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Catcher In The Rye Opinion Essay Prompts

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Catcher in the rye essay prompts

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Catcher in the rye essay prompts

Discuss the different types of relationships Holden attempts and the different types of intimacy in the book.Is Holden as perfect as he wants to be. top 10 college essays Catcher in the rye essay prompts. Is very important. Is very important to see that it is very important. See that it is very important. Is very important to see that it ends on a positive. On a positive note. See that it is very important. Important to see that. Ends on a positive note. To see that it ends. Important to see that it ends. Very important to see that it is very important. Very important to see that it ends. A positive note. To see that it ends. That it is very important to see that. Is very important to see that it is very important. Important to see that it ends. Very important to see that. It ends on a positive. Does Holden seem to think that he's feeling new feelings?The most ambiguous encounter in the book is Holden's night.The Catcher in the Rye is about a teenage idealist who becomes submerged in the seamy side of adult society and almost succumbs.

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Catcher in the rye essay prompts

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The Catcher in the Rye english essay - The Catcher in the Rye

The Catcher in the Rye english essay

I was assigned an english essay on the topic "Trace Holden's mental decline from when he leaves Pencey to his institutionalization" (or somethin like that). Anyways. here's my essay for anyone that's interested!

The Catcher in the Rye Essay

In the novel The Catcher in the Rye by J.D. Salinger, Mr. Antolini (an English teacher) tells the protagonist, Holden Caulfield, "I have a feeling that you're riding for some kind of terrible, terrible fall" (pg. 168). This quote is terribly reflective of and true to Holden's experiences that he accounts in the novel. The entire novel is essentially Holden's account of the time between leaving Pencey Preparatory School and his institutionalization (which is revealed at the end of the novel). We can only assume that Holden has been sent to see "this one psychoanalyst guy" (pg. 192) because of his gradual mental breakdown or "fall" that is apparent throughout his narrative. This essay will recognize and trace the multiple signs, explanations and testaments of Holden's declining mental state.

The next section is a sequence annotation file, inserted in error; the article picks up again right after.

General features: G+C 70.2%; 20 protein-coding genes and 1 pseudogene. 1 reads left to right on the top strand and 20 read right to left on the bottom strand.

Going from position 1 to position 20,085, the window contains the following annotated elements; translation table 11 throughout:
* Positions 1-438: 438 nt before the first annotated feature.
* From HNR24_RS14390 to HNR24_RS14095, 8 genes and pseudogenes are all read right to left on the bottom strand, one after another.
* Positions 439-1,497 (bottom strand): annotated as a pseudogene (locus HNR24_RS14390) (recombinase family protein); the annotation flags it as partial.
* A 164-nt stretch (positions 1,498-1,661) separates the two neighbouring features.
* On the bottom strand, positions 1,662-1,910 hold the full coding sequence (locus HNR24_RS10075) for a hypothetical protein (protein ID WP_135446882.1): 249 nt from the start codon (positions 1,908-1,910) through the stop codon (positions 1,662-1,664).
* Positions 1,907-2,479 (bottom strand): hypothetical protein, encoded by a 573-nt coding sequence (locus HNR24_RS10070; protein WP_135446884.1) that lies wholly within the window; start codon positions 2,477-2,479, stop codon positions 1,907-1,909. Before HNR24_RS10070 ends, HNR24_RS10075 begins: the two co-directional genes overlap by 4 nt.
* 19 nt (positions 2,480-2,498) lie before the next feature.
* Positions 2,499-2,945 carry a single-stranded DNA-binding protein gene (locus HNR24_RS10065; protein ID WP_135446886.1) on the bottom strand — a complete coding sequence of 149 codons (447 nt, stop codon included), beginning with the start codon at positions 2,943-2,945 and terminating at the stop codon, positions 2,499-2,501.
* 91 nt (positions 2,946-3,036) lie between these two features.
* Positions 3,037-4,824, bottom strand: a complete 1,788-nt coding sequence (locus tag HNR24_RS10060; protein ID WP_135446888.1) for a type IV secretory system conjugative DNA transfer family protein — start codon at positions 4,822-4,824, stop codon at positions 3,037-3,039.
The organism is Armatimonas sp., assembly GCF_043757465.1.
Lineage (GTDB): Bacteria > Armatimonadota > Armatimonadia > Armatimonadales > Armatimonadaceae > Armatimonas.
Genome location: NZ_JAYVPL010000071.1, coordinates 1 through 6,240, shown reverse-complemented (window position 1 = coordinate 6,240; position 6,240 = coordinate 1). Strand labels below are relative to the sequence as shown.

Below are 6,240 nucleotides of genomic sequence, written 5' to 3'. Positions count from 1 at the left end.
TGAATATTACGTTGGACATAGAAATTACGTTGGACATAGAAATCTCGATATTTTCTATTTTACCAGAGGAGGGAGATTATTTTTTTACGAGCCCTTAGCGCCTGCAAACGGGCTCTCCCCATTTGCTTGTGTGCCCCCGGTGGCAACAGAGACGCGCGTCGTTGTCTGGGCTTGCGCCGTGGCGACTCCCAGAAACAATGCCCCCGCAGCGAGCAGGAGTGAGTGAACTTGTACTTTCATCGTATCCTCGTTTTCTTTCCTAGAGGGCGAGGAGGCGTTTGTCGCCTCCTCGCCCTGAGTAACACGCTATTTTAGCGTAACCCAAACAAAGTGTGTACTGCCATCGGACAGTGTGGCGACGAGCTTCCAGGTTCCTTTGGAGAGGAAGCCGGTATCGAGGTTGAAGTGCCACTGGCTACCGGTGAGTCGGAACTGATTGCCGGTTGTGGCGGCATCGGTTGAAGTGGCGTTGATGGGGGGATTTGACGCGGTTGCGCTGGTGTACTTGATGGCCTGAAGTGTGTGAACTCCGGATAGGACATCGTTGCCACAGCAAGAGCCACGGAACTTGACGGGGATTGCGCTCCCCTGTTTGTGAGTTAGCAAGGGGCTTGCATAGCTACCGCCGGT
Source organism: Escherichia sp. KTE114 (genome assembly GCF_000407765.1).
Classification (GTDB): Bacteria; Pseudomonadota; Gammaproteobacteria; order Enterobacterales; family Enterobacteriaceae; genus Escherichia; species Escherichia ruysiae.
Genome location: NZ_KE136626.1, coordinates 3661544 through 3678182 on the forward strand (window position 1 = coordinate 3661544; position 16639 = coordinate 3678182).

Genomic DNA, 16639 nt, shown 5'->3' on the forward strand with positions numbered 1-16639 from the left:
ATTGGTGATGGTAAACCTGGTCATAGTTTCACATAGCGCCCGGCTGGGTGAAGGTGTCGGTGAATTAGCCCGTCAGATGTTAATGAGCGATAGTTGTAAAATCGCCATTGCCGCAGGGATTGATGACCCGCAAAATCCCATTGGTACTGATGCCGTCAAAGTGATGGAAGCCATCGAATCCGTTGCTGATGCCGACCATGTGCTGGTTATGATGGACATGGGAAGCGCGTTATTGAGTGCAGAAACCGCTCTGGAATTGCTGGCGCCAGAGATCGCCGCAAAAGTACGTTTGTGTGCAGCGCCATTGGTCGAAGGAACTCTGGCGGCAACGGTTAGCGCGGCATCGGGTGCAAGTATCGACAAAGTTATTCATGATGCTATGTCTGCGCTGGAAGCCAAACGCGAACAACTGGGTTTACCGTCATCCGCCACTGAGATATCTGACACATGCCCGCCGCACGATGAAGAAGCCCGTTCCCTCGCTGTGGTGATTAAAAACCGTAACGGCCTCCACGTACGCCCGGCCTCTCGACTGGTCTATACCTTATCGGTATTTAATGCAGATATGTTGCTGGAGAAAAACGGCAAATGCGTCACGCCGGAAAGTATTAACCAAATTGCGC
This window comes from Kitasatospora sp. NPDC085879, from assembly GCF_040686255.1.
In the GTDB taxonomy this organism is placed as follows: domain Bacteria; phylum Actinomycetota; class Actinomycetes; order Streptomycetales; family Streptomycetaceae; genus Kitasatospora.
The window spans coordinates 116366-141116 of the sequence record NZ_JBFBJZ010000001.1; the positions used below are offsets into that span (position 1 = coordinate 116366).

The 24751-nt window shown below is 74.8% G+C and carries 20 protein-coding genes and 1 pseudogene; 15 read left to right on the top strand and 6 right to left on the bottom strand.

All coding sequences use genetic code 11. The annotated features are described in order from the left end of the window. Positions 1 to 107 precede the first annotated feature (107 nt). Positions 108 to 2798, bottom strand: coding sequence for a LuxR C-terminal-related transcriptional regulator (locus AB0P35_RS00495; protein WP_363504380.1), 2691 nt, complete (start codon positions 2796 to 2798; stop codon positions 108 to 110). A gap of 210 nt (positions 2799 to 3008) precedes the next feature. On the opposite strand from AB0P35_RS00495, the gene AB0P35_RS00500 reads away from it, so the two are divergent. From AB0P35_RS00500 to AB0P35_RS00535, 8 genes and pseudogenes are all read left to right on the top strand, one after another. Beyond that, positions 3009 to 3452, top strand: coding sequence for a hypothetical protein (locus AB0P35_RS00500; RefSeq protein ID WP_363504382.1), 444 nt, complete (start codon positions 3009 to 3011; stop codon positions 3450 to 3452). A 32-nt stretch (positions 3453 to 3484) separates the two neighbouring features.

It is important to include Holden's past in this account and analysis of Holden's mental decline because Holden's past affects everything he does and contributes to his feelings of loneliness, depression and confusion. A supporting argument for this can be found by looking at causes for "mental breakdowns." Some common causes* of mental breakdowns that apply to Holden's particular case are: unresolved grief (as far as we know, Holden never received closure about his brother Allie's death or the suicide of a fellow student, James Castle.), academic problems (Holden failed out of three separate private schools), social stress (Holden tries and fails to connect to several characters such as Carl Luce, Sunny the prostitute, and Sally Hayes throughout the novel, as well as suffering from loneliness), chronic insomnia and other sleep disorders (Although Holden is most likely not an insomniac, Holden almost never gets a good night's sleep throughout the three or so days that he accounts.), and death of a family member (Allie). Again, while most are not events that occurred between the time of Holden's running away from Pencey and his institutionalization, it is clear that these experiences have affected him.
Holden has many early testaments in the book of his upcoming "fall." The beginning of the novel begins with Holden explaining to the reader that he'll "just tell you about this madman stuff that happened around last Christmas." (pg. 1) This is the first sign that Holden gives of his mentality being unstable. As Holden prepares to leave Pencey, it is revealed that he has failed all of his classes except for English. However, it is apparent that Holden is intelligent, and therefore only lacks enthusiasm for "the rules" of society. It is also possible that his dismissal of the importance of "applying himself" is a side effect of an attempt to mentally escape the society that clashes with his ideals. Holden's fight with his roommate Stradlater could be a result of built-up stress and frustration towards the "phonies and jerks" that resided at Pencey. When he is in New York he continues to encounter more people who increase his dissatisfaction with society and only adds to his state of mental turmoil and confusion. While there are not many physical manifestations of Holden's upcoming mental breakdown in the early chapters of the novel, they certainly show that Holden is "riding for some kind of terrible fall."